14 – Around your loved one’s bedside, tell uplifting stories about him or her. Tell stories about her or him in your life — stories of being on vacation, holidays, and difficult times when he or she was there for you. Share how much she or he meant to you, times of laughter, and times of celebration. Trust that your loved one can hear and understand what is being said. Most often, I notice that at times family share stories the loved one near-death becomes less agitated. He or she may say a few words, sounds, or body motions that indicate her or his reaction to what is being said. If telling stories does not feel right for that time, trust your instincts.

I have found that the stories told around a loved one’s bedside lift up the personality of the loved one and their relationship to each other in the room. I have been with daughters and sons who have been estranged from their dying mother or father for 5, 10, or 30 years. Their grief and feeling of loss will be much different than those who have been active in the life of their loved ones. A caretaker of the dying loved one is not only dealing with the death that is nearing, but also how her or his life and daily routines will change. Expressions of facing one’s own mortality are often underneath the words and feelings at the loved one’s bedside.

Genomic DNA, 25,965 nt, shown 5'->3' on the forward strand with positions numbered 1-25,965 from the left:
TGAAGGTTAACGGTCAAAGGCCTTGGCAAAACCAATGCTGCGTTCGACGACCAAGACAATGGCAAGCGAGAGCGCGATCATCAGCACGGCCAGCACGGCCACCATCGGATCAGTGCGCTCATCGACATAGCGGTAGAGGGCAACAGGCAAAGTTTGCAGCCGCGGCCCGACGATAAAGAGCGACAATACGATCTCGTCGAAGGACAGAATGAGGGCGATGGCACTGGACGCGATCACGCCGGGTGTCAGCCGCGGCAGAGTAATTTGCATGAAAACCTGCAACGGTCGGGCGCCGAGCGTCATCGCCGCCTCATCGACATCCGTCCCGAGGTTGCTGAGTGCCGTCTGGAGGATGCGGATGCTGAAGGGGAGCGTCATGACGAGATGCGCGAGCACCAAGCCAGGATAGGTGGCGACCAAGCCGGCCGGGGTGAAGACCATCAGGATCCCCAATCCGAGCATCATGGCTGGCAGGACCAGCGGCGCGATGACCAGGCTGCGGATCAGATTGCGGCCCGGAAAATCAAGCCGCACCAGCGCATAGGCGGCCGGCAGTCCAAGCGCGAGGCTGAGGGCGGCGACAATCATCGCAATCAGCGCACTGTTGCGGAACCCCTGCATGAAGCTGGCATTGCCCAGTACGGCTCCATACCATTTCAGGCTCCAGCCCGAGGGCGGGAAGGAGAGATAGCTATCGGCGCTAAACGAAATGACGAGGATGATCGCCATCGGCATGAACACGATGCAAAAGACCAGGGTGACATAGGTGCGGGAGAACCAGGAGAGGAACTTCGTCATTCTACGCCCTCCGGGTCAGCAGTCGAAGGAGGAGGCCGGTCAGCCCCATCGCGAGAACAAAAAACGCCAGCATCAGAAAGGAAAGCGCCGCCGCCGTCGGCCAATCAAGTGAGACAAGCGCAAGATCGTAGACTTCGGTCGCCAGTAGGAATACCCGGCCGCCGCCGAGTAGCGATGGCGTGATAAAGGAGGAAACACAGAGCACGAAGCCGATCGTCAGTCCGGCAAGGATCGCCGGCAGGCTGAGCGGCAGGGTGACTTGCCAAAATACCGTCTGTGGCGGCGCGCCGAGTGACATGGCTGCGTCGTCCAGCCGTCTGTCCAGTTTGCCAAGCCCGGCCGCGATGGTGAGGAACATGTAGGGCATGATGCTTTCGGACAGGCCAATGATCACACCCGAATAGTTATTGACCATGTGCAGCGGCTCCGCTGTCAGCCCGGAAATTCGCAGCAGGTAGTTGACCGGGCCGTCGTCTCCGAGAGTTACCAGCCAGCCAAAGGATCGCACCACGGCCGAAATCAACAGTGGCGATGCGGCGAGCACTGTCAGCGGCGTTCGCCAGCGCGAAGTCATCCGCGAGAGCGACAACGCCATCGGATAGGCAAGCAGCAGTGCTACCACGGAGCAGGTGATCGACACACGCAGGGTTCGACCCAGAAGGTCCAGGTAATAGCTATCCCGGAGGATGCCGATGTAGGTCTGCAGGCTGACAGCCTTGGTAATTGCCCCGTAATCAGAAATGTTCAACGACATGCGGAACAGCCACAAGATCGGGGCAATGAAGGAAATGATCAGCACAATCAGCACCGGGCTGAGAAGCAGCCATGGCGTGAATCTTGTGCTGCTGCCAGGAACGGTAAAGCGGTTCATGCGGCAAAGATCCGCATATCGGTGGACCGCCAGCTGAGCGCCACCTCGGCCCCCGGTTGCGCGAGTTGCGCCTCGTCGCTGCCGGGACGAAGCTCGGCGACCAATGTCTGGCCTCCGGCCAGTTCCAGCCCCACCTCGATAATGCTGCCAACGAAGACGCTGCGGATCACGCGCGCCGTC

Coordinate family and friends unable to be present to talk (and see via Facetime, Zoom, etc.) with their loved one and other family/friends present. As my father was nearing death, we called his brother so he could say goodbye to his brother. We called other families too. What a sacred moment for the two of them and us. My mother talked to many family and friends on the telephone as she lay in her bed in the last few weeks of her life.